passive thing beyond time; or there is an opinion or an imagination, like the action of a loved object on the lover. But as to why there is this action of things upon each other, this occurs through the sublime universal cause, because the power that is the author of all things and moves all things by itself operates as long as it finds something to receive its action.
      Hence it is necessary that the universal form, made by this power, should also act by itself. It is therefore a maker and an agent. Similarly it is also necessary that the first universal matter should receive the action by itself. Now it is the property of the universals that their nature should be in their parts. And since the parts receive their nature from the essence of the universals, they also give it to themselves. It is therefore necessary that they should receive it from their universals. And it is consequently necessary that all forms should be active and all matters passive. In regard to the form, the argument is as follows: The universal form acts necessarily. Now whenever a universal thing acts necessarily, its parts act necessarily. Therefore the parts of the universal form act necessarily. The argument for matter is as follows: The universal matter receives the action of the form. Whenever a universal thing receives the action of the form, all its parts receive it also. Therefore all the parts of the universal matter receive the action of the form.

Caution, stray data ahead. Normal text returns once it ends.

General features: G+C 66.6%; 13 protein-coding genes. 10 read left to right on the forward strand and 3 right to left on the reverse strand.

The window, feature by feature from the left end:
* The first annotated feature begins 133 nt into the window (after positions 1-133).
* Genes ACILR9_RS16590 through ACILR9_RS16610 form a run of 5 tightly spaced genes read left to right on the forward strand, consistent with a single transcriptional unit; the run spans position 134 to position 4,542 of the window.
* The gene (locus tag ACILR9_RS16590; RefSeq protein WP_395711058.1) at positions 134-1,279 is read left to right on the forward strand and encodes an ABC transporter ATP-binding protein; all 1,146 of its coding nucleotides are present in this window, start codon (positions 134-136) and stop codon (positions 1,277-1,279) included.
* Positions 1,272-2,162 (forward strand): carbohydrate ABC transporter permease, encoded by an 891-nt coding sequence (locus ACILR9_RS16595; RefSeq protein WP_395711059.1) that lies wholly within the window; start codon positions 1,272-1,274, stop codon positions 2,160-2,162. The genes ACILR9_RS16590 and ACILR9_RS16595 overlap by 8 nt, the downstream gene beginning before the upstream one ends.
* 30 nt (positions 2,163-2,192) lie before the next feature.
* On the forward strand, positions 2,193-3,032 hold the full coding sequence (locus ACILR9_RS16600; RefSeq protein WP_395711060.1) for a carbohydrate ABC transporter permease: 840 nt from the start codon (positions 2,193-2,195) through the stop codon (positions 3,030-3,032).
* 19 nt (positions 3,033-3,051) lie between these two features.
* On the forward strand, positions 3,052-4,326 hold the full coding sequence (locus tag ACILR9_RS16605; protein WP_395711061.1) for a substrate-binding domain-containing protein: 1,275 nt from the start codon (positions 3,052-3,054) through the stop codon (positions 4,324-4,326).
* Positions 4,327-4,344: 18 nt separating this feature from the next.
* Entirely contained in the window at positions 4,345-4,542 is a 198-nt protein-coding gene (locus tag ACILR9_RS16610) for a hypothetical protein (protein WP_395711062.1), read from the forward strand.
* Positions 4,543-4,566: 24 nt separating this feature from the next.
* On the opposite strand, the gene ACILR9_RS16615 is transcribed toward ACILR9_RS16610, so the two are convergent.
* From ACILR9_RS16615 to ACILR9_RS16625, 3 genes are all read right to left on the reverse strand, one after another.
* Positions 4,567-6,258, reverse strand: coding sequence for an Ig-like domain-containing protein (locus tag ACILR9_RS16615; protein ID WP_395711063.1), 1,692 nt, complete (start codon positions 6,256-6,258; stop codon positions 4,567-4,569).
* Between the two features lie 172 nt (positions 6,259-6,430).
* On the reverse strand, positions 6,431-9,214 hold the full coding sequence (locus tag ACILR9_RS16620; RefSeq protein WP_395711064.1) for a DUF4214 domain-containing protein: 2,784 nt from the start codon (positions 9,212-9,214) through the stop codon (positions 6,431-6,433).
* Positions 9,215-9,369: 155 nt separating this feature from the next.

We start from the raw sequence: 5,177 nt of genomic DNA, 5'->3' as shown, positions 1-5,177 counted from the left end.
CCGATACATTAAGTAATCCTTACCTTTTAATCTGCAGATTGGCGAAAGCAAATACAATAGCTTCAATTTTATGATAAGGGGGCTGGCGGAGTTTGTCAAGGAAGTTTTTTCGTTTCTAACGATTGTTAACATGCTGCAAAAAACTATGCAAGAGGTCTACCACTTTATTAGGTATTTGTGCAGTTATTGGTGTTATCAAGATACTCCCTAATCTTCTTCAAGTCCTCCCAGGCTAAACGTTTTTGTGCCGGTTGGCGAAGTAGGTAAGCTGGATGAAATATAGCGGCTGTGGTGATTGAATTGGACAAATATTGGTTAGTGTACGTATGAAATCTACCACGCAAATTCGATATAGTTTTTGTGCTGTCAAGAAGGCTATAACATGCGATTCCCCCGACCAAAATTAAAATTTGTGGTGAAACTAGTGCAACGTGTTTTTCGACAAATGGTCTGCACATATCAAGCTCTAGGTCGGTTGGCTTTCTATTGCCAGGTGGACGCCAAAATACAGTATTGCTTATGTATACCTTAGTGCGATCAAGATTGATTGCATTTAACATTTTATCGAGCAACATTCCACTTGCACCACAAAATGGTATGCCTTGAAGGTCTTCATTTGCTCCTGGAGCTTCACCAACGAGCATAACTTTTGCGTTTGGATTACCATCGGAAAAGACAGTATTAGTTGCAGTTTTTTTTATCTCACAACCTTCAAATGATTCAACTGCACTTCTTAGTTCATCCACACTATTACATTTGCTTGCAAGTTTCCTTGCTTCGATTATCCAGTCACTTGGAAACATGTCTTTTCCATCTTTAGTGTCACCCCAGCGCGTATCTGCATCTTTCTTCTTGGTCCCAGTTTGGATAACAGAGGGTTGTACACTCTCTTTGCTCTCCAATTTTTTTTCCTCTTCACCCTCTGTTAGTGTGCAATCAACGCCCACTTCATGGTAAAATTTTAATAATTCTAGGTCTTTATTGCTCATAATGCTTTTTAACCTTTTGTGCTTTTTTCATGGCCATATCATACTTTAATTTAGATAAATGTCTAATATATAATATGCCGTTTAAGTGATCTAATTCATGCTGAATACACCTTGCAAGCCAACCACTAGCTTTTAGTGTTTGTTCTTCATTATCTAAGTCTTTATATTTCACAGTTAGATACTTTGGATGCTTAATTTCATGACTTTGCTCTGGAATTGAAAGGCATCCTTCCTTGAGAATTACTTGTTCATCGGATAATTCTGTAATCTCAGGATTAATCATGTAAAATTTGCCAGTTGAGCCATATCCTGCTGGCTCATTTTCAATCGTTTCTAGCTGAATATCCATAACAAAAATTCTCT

Pupil: Why is the universal form said to act necessarily?
      Master: Because the First Author, sublime and holy, dispenses the abundance that he has with him, for all that exists flows from him. And since the First Author is the dispenser of the form that is with him, he does not prevent it from flowing out; he is therefore the source that maintains, envelops, and comprehends